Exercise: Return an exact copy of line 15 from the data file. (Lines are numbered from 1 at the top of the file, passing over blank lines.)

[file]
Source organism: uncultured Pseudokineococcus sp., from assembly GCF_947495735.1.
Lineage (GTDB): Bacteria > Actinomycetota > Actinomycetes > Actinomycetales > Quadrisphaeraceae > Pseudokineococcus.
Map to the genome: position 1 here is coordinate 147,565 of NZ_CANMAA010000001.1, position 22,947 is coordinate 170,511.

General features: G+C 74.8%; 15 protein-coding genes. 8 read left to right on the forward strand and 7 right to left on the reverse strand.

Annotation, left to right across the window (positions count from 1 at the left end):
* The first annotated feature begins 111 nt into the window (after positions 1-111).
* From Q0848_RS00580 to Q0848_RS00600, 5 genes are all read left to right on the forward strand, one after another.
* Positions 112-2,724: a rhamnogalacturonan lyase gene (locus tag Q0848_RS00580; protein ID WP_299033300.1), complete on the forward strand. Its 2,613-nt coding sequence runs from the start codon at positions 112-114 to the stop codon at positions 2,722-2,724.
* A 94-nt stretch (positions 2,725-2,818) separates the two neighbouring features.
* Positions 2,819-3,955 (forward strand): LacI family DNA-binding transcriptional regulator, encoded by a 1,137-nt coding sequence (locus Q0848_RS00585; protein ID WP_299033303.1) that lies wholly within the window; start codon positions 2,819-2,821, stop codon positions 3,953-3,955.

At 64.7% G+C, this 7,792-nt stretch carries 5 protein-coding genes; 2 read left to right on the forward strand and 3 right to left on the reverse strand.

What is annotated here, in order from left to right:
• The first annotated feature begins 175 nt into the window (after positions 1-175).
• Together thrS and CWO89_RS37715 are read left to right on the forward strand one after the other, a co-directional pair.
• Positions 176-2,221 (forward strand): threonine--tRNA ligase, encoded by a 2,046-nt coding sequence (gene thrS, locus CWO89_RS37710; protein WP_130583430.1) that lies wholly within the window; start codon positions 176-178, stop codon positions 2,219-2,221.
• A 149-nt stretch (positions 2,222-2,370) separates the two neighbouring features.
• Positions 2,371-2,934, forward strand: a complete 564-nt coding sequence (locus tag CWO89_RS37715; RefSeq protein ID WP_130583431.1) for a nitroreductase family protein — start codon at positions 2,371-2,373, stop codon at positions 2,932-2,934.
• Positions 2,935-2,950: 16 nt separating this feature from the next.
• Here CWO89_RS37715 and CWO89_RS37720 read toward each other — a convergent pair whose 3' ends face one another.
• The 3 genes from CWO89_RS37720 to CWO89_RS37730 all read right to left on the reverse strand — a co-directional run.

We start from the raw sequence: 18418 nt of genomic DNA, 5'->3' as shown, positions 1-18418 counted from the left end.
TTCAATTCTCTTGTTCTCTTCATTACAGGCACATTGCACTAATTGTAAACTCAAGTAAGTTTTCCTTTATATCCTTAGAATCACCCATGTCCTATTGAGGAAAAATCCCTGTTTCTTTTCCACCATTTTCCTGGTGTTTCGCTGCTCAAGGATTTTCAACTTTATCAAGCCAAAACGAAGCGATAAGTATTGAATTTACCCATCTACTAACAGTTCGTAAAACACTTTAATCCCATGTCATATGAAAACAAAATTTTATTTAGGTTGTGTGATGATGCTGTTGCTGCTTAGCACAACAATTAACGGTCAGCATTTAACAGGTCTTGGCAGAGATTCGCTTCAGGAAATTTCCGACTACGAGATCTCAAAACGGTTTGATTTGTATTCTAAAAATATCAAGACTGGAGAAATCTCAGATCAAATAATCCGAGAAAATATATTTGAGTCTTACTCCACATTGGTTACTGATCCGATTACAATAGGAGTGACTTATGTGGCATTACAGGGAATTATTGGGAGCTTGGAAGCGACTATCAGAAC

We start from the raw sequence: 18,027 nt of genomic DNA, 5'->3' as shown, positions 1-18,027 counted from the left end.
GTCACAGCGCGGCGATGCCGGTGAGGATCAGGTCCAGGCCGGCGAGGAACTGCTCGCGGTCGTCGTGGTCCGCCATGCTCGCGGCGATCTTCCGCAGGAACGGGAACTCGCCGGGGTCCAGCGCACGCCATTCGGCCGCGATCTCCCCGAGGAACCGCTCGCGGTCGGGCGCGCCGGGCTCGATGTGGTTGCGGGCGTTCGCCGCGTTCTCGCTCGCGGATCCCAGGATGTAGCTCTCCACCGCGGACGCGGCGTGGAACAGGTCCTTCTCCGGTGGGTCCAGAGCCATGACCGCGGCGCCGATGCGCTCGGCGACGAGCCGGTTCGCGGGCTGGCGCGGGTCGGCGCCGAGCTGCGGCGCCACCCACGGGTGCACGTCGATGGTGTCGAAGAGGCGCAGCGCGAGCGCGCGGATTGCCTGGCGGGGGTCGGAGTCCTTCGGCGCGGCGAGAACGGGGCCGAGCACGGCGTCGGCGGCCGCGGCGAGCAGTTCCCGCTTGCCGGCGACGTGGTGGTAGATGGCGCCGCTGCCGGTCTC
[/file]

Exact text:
• Positions 176-2,221 (forward strand): threonine--tRNA ligase, encoded by a 2,046-nt coding sequence (gene thrS, locus CWO89_RS37710; protein WP_130583430.1) that lies wholly within the window; start codon positions 176-178, stop codon positions 2,219-2,221.